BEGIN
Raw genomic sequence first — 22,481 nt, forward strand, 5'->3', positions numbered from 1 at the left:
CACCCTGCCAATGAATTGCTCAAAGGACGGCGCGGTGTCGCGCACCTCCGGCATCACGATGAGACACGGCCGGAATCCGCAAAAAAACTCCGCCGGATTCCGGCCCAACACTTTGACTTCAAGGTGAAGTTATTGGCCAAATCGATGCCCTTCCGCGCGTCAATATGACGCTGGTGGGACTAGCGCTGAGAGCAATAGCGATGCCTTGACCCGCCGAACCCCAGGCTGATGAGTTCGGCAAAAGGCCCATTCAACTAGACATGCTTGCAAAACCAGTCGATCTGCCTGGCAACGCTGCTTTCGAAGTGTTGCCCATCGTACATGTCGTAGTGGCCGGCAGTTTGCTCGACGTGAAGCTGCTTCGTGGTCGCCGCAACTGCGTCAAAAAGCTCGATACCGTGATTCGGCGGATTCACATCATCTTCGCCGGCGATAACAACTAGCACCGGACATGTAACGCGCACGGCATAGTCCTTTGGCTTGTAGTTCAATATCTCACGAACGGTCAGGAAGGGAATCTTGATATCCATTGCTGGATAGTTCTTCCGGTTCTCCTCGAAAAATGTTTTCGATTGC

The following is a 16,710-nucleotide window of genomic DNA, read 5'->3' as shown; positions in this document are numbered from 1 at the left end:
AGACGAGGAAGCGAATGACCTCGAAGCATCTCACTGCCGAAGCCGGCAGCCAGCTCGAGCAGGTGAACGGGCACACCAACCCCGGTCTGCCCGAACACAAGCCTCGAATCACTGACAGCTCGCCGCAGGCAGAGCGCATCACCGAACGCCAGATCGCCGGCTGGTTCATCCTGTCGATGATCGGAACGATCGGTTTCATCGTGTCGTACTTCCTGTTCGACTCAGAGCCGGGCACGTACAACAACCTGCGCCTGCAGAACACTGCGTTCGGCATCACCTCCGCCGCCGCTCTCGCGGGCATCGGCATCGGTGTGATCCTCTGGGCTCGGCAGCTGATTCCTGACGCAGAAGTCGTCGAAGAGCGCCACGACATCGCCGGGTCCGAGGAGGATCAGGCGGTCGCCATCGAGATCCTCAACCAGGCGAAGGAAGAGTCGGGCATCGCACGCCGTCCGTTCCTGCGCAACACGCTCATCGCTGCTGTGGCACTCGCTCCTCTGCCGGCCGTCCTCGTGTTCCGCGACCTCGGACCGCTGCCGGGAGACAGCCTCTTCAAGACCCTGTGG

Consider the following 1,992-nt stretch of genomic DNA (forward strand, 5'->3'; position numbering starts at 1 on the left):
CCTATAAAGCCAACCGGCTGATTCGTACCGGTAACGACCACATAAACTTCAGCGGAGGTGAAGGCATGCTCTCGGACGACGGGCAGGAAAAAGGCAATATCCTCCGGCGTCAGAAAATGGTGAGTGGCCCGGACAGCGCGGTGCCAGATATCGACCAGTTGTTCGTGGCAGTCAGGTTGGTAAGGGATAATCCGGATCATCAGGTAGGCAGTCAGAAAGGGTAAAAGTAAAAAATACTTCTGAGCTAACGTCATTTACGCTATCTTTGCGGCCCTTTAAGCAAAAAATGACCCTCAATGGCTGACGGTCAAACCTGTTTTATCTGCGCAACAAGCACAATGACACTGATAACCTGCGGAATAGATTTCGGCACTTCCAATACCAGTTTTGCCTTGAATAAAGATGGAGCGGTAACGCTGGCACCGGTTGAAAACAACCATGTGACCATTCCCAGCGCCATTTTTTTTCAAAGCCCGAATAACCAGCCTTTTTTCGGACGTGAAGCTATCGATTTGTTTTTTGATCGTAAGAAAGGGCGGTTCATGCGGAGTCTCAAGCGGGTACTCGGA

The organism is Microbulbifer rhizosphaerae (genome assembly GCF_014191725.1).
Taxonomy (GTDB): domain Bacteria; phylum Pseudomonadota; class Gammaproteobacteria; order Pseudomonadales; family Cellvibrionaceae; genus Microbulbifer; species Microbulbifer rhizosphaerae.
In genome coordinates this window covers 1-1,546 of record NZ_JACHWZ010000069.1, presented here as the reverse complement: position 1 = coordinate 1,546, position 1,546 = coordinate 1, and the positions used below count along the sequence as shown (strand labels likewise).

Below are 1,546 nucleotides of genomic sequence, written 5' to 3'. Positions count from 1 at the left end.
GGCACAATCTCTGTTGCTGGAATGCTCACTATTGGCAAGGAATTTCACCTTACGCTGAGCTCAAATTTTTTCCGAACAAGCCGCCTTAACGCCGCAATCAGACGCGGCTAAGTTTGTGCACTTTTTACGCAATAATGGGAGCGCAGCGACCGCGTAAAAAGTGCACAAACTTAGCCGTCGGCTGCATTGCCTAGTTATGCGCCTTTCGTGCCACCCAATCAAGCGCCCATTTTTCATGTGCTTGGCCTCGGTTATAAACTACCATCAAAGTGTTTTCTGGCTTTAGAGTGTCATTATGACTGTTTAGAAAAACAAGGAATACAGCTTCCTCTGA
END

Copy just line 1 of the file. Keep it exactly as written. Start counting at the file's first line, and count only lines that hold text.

Raw genomic sequence first — 22,481 nt, forward strand, 5'->3', positions numbered from 1 at the left: